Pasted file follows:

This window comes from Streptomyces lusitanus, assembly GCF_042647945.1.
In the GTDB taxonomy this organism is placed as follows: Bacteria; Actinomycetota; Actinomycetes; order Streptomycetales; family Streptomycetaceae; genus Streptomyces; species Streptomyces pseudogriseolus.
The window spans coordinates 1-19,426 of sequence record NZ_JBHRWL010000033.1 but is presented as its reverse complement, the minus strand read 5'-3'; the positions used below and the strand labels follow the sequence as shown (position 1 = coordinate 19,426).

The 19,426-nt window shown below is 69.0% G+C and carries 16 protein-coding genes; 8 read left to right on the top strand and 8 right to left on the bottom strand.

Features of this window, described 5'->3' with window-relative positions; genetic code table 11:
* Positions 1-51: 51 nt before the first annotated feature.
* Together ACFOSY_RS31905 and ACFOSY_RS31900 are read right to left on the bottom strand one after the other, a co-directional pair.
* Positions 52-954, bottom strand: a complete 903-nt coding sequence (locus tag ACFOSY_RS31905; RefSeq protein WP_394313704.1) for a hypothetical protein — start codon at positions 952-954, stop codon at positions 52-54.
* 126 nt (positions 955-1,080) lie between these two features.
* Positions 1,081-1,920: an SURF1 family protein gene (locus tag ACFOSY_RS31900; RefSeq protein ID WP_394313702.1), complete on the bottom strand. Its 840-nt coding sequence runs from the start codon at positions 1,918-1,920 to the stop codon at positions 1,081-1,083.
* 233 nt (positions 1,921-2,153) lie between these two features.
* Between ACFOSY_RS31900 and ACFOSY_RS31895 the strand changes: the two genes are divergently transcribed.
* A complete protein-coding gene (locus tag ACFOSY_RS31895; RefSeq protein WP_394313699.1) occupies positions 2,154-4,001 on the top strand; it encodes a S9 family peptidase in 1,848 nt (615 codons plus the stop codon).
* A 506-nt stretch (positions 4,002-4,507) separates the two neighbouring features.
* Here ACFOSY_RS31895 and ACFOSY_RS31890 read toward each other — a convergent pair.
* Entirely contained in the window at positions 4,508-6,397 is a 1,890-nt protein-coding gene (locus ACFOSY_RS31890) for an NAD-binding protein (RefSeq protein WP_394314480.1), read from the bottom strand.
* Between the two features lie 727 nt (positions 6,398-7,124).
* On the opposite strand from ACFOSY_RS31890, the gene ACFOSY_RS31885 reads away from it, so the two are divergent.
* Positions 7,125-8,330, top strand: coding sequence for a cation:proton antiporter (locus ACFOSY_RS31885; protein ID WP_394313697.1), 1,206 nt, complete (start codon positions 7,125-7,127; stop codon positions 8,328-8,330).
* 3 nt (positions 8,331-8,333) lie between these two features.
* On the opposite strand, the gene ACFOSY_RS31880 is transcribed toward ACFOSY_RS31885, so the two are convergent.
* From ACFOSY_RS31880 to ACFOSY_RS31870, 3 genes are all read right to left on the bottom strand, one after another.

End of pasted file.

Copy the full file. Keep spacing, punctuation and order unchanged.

This window comes from Streptomyces lusitanus, assembly GCF_042647945.1.
In the GTDB taxonomy this organism is placed as follows: Bacteria; Actinomycetota; Actinomycetes; order Streptomycetales; family Streptomycetaceae; genus Streptomyces; species Streptomyces pseudogriseolus.
The window spans coordinates 1-19,426 of sequence record NZ_JBHRWL010000033.1 but is presented as its reverse complement, the minus strand read 5'-3'; the positions used below and the strand labels follow the sequence as shown (position 1 = coordinate 19,426).

The 19,426-nt window shown below is 69.0% G+C and carries 16 protein-coding genes; 8 read left to right on the top strand and 8 right to left on the bottom strand.

Features of this window, described 5'->3' with window-relative positions; genetic code table 11:
* Positions 1-51: 51 nt before the first annotated feature.
* Together ACFOSY_RS31905 and ACFOSY_RS31900 are read right to left on the bottom strand one after the other, a co-directional pair.
* Positions 52-954, bottom strand: a complete 903-nt coding sequence (locus tag ACFOSY_RS31905; RefSeq protein WP_394313704.1) for a hypothetical protein — start codon at positions 952-954, stop codon at positions 52-54.
* 126 nt (positions 955-1,080) lie between these two features.
* Positions 1,081-1,920: an SURF1 family protein gene (locus tag ACFOSY_RS31900; RefSeq protein ID WP_394313702.1), complete on the bottom strand. Its 840-nt coding sequence runs from the start codon at positions 1,918-1,920 to the stop codon at positions 1,081-1,083.
* 233 nt (positions 1,921-2,153) lie between these two features.
* Between ACFOSY_RS31900 and ACFOSY_RS31895 the strand changes: the two genes are divergently transcribed.
* A complete protein-coding gene (locus tag ACFOSY_RS31895; RefSeq protein WP_394313699.1) occupies positions 2,154-4,001 on the top strand; it encodes a S9 family peptidase in 1,848 nt (615 codons plus the stop codon).
* A 506-nt stretch (positions 4,002-4,507) separates the two neighbouring features.
* Here ACFOSY_RS31895 and ACFOSY_RS31890 read toward each other — a convergent pair.
* Entirely contained in the window at positions 4,508-6,397 is a 1,890-nt protein-coding gene (locus ACFOSY_RS31890) for an NAD-binding protein (RefSeq protein WP_394314480.1), read from the bottom strand.
* Between the two features lie 727 nt (positions 6,398-7,124).
* On the opposite strand from ACFOSY_RS31890, the gene ACFOSY_RS31885 reads away from it, so the two are divergent.
* Positions 7,125-8,330, top strand: coding sequence for a cation:proton antiporter (locus ACFOSY_RS31885; protein ID WP_394313697.1), 1,206 nt, complete (start codon positions 7,125-7,127; stop codon positions 8,328-8,330).
* 3 nt (positions 8,331-8,333) lie between these two features.
* On the opposite strand, the gene ACFOSY_RS31880 is transcribed toward ACFOSY_RS31885, so the two are convergent.
* From ACFOSY_RS31880 to ACFOSY_RS31870, 3 genes are all read right to left on the bottom strand, one after another.